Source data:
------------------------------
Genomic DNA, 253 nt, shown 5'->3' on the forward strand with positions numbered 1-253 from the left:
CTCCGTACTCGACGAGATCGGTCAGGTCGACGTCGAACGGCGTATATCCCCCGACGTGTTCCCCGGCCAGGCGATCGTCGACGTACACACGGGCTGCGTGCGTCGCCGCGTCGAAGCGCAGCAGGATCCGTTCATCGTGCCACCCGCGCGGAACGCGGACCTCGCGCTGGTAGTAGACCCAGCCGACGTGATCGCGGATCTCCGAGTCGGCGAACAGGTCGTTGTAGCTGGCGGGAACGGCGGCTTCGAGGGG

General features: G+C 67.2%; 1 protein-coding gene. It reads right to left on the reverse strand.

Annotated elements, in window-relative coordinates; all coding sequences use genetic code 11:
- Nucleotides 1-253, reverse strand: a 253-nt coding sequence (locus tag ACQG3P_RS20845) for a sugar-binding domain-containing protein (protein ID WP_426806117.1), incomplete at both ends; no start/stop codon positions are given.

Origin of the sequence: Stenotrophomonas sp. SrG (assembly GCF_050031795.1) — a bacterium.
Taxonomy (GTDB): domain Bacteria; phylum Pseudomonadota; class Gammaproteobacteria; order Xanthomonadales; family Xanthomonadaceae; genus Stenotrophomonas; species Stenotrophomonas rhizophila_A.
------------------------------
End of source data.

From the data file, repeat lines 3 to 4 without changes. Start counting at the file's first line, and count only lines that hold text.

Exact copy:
General features: G+C 67.2%; 1 protein-coding gene. It reads right to left on the reverse strand.

Annotated elements, in window-relative coordinates; all coding sequences use genetic code 11: